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Three New Year’s Resolutions to Enhance Your Interpersonal Communications

By Julian Mercer

The beginning of a new year is a time when many reflect on our plans for the coming year and think about how we can be more successful in our jobs, our relationships and in our lives. Often these aspirations are expressed in the form of resolutions.

Here are three resolutions I would offer for those readers interested in improving their interpersonal communications skills.

I resolve to listen more and talk less.

The famous stateman Bernard Baruch once observed, “Most of the successful people I’ve known are the ones who do more listening than talking.”

At some point in any dialog when you have something you think is important to say, there is a tendency to stop listening and focus on finding an opportunity to insert your point of view. As Steven R. Covey has noted, “Most people do not listen with the intent to understand, they listen with the intent to reply.” You can damage collaboration by interrupting or talking over a colleague, which demonstrates that you haven’t been listening to their input or concerns and do not value their participation.

As the American journalist Christopher Morley noted, “There is only one rule for being a good talker — learn to listen.” Not only does listening show respect and empathy, it also helps make sure you’re seeing the whole picture and can leverage those insights to strengthen your own communication. As retired industry executive and poet Catherine Pulsifer noted, “Communications sometimes is not what you first hear, listen not just to the words, but listen for the reason.”

Having grown up in the American South, I personally resonate with Peter Drucker’s advice that “the most important thing in communication is to hear what isn’t being said,” which you can only do if you’re tuned in and listening. And as columnist Doug Larson offers, “Wisdom is the reward you get for a lifetime of listening when you’d have preferred to talk.”

I resolve to focus on the issue and not the person.

We are all occasionally confronted by communications that make our blood boil, put us on the defensive, or that can prompt an angry off-the-cuff response. Hasty responses often come across as personal attacks and can add fuel to the fire, rather than diffuse or resolve the situation. Making it about the person can damage trust and create barriers to future collaborations needed for success. As attributed to Maya Angelou, “People will forget what you said, people will forget what you did, but people will never forget how you made them feel.”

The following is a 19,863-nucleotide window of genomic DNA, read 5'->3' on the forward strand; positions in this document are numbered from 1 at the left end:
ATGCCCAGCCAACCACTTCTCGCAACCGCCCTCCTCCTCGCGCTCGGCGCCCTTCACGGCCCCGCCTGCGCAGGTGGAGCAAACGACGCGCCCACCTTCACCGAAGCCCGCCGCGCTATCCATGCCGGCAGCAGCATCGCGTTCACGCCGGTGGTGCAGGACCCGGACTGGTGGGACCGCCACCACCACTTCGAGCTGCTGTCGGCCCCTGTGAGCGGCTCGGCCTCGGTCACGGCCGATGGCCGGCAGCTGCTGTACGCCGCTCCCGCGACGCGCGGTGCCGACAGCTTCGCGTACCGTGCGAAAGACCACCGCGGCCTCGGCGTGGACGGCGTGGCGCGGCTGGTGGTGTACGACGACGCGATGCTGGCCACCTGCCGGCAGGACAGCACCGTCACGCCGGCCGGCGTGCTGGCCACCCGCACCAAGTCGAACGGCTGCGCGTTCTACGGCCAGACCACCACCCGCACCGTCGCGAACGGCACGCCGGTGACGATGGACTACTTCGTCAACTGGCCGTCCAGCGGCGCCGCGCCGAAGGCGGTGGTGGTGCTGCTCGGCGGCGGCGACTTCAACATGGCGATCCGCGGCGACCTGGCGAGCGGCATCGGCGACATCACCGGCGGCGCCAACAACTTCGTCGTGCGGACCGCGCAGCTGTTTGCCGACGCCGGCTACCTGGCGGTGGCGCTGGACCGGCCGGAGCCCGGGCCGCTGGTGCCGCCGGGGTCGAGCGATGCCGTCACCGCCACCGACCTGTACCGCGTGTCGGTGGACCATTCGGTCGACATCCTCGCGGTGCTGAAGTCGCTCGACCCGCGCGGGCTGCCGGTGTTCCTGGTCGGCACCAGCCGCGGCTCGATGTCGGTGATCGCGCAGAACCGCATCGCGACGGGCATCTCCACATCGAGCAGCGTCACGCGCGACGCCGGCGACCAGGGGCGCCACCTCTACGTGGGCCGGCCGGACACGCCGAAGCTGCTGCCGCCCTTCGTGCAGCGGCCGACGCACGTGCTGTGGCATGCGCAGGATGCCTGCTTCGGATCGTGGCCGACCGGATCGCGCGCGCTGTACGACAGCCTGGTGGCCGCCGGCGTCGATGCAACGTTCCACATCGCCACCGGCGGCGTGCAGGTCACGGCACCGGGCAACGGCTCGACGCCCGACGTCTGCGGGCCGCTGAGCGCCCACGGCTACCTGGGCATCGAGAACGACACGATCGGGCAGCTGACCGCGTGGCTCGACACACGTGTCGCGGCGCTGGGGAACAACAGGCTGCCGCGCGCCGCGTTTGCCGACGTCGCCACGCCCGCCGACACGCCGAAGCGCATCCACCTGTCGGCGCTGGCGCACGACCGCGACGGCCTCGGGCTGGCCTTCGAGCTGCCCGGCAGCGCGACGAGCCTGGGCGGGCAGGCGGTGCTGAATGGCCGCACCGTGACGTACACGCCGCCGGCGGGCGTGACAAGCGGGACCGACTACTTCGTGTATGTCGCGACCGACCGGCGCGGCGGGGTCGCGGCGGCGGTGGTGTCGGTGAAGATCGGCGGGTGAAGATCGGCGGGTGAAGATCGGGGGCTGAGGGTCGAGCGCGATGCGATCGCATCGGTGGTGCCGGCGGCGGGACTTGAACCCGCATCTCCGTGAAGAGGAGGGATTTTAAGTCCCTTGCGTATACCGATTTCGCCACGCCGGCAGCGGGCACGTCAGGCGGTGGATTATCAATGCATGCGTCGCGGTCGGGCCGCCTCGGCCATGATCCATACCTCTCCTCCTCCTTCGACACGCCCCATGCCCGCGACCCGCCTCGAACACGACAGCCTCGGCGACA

As former President Barack Obama once noted, “It’s important to make sure that we’re talking with each other in a way that heals, not in a way that wounds.” Always be careful to focus on the issue, try to see it from the other person’s perspective and try not to “personalize” a difficult situation. Remember that others are watching and their opinion of you will be affected by how you handle the exchange. Leverage disagreements and pushback to strengthen team engagement, and to make ideas better through collaboration. Sometimes people just need to be heard to buy in to your idea or plan of action. And if you work in a gossipy office, you can be sure that any criticism of a work colleague will get back to them (or to your bosses) at some point.

I resolve to communicate in an empathetic way.

Empathetic communication produces understanding and strengthens working relationships. Empathy can take many forms. The famous author John Steinbeck offered, “You can only understand people if you feel them in yourself.” Mother Therese observed, “If you judge people, you have no time to love them.”

Steven Covey offers a classic definition of empathic listening, which he describes as “reflecting what a person feels and says in your own words to their satisfaction, so they feel listened to and understood.”

Industry CEO Aaron Goldman frames empathetic listening as an application of the Golden Rule of treating others as you wish to be treated. His version suggests that you “communicate unto the other person that which you would want him to communicate unto you if your positions were reversed.”

One way to ensure more empathetic communication is not to respond right away to any communication that causes you as the recipient to have an emotional reaction. Take time to let your emotions cool, put things in perspective, understand what prompted the communication, and craft a response that is consistent with all three resolutions. You can vent on paper to get the bad energy out of your system, just make sure to click ‘Delete’ instead of ‘Print’ or ‘Send.’

I wish you all the very best for the New Year, and hope that these three resolutions provide useful insight and inspiration that you can put to use in your own life.

Julian Mercer

Julian Mercer is a semi-retired executive in the technology sector, with more than 30 years’ experience as a leader, manager, consultant, and teacher.

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